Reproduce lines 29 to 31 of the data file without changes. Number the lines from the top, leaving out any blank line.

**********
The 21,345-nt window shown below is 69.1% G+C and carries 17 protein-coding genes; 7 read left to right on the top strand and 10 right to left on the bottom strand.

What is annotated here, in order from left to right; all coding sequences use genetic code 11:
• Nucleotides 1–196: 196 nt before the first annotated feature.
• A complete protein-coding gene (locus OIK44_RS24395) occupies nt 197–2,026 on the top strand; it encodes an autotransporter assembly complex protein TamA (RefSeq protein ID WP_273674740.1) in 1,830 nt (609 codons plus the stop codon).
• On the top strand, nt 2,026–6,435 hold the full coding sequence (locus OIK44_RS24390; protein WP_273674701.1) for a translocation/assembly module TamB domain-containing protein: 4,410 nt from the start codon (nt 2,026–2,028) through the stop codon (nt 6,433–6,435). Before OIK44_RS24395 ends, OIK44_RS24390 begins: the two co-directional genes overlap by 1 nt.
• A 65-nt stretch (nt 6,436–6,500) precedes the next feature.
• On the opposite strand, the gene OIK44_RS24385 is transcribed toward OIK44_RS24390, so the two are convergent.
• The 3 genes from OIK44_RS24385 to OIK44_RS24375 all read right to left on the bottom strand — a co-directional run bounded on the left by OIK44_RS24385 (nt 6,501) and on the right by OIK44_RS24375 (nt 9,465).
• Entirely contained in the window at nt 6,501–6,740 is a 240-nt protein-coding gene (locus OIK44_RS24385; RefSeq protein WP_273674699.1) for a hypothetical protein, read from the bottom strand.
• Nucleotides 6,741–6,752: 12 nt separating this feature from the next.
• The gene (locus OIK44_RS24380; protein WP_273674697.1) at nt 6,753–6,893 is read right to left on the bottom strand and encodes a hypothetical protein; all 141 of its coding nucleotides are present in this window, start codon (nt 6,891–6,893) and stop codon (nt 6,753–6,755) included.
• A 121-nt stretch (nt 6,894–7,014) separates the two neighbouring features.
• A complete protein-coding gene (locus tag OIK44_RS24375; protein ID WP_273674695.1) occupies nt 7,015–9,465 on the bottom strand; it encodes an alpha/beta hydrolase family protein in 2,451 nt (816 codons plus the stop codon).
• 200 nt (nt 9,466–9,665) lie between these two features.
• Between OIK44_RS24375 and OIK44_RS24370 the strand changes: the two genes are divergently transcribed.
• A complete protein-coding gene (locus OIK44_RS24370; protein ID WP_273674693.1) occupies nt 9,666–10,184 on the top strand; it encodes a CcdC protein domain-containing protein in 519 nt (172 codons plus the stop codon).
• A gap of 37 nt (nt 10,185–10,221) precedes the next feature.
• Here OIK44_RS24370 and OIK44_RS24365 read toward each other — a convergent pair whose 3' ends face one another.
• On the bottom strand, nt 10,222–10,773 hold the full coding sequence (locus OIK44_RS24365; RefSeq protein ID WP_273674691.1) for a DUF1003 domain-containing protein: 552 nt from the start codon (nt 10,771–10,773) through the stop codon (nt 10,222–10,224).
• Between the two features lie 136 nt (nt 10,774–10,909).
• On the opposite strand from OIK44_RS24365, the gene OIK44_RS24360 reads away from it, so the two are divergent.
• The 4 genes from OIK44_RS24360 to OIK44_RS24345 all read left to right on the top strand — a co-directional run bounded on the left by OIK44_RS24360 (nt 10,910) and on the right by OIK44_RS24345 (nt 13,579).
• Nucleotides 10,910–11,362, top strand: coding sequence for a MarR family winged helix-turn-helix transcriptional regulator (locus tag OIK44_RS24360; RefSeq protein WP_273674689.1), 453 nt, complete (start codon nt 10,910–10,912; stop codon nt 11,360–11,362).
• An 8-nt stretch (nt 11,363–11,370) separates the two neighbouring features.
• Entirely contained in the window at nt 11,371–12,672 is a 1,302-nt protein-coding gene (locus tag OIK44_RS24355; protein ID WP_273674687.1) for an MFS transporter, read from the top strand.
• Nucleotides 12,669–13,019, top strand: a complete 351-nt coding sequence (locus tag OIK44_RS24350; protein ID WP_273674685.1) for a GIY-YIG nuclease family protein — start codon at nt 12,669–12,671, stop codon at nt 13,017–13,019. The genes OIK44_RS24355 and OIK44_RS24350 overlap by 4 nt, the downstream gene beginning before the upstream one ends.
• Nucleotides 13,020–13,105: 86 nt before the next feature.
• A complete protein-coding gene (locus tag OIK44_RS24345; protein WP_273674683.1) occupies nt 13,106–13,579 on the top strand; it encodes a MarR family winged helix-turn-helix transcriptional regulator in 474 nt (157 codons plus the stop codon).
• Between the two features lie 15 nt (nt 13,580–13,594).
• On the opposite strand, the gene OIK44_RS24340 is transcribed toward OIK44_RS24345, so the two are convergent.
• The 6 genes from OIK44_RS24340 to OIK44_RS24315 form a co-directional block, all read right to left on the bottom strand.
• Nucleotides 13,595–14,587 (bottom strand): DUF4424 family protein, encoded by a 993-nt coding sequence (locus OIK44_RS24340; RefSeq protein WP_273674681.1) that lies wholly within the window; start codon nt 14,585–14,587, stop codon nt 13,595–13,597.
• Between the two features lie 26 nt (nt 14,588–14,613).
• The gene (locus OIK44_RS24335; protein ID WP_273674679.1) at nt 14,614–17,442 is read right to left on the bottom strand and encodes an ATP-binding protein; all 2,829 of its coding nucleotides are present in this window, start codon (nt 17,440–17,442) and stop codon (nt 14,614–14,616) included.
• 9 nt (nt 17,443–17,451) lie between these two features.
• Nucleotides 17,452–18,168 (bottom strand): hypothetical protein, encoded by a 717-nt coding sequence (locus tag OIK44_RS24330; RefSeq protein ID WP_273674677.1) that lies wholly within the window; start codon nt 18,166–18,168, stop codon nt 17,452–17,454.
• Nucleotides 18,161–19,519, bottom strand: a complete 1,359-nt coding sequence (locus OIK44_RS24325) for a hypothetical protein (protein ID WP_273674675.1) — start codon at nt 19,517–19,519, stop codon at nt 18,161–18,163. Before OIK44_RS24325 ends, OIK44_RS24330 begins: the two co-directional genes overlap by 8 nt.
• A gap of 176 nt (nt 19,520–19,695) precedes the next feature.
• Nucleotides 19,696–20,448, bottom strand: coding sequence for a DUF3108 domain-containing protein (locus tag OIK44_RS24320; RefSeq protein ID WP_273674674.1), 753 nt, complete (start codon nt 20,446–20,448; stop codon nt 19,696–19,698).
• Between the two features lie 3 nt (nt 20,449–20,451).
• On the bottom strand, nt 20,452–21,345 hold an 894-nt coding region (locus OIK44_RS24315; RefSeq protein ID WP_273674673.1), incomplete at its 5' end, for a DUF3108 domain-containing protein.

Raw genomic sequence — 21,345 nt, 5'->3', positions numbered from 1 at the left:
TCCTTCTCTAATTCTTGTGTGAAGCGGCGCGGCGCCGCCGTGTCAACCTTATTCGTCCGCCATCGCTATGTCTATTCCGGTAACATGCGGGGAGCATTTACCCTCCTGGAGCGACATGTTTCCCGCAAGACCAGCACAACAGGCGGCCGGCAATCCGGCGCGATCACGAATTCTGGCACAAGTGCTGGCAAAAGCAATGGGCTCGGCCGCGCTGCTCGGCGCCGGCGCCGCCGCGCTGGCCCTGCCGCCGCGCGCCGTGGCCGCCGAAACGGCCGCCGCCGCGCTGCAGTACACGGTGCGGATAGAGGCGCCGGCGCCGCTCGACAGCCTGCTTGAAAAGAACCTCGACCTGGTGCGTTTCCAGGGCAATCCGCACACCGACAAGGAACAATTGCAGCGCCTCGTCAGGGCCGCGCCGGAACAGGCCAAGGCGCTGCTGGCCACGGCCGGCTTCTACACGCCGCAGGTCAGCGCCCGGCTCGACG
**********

• Between the two features lie 15 nt (nt 13,580–13,594).
• On the opposite strand, the gene OIK44_RS24340 is transcribed toward OIK44_RS24345, so the two are convergent.
• The 6 genes from OIK44_RS24340 to OIK44_RS24315 form a co-directional block, all read right to left on the bottom strand.